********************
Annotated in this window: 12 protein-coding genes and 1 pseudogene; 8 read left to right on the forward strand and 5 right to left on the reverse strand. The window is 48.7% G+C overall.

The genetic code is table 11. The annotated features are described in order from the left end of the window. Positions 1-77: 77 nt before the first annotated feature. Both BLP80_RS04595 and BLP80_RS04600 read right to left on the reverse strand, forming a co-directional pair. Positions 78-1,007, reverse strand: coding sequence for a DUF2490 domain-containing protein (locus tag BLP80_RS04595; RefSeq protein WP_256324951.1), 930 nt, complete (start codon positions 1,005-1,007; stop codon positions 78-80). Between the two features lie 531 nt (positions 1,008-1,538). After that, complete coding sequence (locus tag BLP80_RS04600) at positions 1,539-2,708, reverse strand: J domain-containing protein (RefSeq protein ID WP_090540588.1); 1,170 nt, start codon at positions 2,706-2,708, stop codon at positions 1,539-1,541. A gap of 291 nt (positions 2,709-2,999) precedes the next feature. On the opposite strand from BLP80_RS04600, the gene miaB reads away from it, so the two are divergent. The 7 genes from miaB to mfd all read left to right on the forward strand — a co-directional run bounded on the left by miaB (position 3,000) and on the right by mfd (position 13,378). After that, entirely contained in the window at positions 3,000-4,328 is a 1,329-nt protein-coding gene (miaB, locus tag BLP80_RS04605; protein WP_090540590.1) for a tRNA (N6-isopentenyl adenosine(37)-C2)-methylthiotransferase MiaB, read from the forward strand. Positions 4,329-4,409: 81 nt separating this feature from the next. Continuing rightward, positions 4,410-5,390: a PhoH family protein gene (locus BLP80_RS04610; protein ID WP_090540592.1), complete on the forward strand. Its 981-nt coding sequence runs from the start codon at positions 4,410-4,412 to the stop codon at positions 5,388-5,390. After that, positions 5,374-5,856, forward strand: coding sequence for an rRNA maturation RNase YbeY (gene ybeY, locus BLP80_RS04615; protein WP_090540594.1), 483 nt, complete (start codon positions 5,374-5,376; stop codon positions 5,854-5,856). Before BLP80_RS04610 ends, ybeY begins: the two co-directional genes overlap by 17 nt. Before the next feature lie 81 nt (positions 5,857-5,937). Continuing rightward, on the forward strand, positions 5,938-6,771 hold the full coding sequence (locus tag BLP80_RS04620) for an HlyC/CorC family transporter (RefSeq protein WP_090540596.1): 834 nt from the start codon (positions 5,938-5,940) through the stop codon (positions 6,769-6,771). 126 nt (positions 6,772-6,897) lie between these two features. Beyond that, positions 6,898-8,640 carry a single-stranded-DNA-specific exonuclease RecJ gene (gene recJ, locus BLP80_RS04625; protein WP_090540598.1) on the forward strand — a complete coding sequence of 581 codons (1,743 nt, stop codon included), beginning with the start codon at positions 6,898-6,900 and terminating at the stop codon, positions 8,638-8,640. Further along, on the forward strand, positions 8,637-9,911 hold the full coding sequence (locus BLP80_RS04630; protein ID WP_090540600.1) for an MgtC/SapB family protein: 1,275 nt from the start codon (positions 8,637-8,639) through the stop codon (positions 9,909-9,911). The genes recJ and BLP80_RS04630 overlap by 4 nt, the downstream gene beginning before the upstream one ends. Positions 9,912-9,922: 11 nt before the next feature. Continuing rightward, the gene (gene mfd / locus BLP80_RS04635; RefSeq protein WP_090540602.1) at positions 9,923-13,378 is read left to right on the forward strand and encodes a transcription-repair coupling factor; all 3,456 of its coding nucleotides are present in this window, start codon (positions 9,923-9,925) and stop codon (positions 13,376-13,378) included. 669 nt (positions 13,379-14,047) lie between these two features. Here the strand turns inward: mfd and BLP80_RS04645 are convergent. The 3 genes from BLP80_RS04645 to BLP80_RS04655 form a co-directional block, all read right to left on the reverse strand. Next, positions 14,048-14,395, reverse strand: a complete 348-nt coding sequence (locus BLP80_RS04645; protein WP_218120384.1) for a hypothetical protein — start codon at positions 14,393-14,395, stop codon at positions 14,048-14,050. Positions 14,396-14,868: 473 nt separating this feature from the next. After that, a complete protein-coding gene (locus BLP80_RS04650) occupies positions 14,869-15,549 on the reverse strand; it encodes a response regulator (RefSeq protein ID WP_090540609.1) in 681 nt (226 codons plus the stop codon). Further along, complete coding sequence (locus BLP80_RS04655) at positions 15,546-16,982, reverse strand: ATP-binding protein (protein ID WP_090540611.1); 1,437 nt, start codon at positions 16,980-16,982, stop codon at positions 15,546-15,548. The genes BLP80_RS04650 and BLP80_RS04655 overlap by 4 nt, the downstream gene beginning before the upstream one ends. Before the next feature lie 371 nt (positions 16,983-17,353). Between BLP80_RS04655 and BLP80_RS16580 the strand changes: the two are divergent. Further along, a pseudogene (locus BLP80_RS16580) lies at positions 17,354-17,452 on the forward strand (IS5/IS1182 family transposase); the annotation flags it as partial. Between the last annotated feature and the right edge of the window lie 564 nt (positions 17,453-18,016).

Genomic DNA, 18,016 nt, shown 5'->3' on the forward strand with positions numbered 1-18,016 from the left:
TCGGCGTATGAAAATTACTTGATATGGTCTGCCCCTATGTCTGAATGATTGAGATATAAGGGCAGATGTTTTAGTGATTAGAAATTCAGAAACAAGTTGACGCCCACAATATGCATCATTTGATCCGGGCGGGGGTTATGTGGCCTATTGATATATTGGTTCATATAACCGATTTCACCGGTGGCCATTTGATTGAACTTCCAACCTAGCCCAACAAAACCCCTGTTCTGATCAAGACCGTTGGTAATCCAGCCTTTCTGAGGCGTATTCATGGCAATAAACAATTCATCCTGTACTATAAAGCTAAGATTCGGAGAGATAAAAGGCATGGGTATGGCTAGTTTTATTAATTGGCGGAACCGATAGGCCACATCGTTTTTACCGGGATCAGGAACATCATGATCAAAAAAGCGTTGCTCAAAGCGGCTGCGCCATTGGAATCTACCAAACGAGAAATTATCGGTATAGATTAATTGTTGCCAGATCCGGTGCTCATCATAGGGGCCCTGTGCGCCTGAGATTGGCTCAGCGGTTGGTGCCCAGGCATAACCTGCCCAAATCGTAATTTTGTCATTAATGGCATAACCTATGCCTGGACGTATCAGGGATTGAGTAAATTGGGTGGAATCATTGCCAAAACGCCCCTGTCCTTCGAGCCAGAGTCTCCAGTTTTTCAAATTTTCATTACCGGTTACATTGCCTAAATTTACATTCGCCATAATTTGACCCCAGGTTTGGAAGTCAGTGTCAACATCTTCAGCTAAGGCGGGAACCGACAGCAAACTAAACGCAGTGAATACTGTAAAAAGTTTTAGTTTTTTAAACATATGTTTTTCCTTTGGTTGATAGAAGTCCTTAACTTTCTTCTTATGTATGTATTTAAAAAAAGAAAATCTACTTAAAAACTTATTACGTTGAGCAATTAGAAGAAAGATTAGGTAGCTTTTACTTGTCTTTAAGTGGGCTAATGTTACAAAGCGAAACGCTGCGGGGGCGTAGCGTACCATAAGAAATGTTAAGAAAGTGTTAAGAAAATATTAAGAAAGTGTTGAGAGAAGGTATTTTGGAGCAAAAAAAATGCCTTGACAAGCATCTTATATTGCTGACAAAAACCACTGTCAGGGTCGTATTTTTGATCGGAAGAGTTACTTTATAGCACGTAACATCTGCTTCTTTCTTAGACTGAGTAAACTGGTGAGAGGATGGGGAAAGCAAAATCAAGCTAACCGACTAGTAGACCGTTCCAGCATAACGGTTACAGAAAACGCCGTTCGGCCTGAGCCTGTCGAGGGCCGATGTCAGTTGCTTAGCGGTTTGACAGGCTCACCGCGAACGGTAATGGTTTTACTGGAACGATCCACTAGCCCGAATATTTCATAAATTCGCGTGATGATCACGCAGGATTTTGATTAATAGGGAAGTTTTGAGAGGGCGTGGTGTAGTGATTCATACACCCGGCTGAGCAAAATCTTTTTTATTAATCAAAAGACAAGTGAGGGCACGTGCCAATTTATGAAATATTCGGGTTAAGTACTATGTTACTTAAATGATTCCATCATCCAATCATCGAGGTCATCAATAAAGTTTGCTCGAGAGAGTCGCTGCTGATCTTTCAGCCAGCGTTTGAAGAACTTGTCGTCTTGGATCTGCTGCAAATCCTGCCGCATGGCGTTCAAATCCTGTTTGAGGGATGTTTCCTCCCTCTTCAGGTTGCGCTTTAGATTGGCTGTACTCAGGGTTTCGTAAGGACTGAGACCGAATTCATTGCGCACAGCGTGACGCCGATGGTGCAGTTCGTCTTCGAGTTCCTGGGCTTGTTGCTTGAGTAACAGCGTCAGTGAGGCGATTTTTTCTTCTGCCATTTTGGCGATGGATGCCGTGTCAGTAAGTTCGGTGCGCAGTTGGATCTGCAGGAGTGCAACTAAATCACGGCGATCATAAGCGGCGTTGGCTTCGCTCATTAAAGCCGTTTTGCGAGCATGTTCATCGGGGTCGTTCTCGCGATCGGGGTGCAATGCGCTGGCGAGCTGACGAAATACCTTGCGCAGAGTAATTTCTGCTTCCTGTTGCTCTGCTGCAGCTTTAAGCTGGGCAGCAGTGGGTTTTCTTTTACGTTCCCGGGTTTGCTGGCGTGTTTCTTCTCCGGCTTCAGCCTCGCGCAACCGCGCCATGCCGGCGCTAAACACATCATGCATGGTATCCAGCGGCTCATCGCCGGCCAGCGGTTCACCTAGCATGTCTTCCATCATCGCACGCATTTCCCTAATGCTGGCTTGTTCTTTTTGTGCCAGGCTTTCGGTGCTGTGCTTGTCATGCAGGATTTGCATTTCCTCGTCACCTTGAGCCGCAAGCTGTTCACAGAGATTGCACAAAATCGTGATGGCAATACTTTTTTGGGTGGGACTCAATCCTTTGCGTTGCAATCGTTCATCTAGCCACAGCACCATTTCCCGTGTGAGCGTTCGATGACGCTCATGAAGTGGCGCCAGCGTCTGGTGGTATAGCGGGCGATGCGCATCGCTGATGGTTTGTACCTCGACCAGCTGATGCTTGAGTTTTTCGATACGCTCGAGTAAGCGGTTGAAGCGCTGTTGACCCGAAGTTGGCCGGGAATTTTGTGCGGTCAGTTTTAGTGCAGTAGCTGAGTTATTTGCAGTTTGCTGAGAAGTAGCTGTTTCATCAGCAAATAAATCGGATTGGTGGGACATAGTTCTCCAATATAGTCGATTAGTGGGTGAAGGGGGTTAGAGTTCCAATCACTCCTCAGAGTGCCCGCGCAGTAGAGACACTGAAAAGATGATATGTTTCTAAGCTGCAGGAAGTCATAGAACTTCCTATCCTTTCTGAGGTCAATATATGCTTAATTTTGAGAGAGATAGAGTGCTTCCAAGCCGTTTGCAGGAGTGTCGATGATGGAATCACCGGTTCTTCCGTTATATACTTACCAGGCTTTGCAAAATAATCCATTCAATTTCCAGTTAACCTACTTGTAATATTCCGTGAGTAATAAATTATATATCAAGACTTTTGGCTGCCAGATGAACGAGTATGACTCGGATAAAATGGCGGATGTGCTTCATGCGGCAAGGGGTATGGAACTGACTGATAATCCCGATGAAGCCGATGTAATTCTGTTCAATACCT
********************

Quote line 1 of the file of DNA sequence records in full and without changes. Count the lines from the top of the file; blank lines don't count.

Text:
Annotated in this window: 12 protein-coding genes and 1 pseudogene; 8 read left to right on the forward strand and 5 right to left on the reverse strand. The window is 48.7% G+C overall.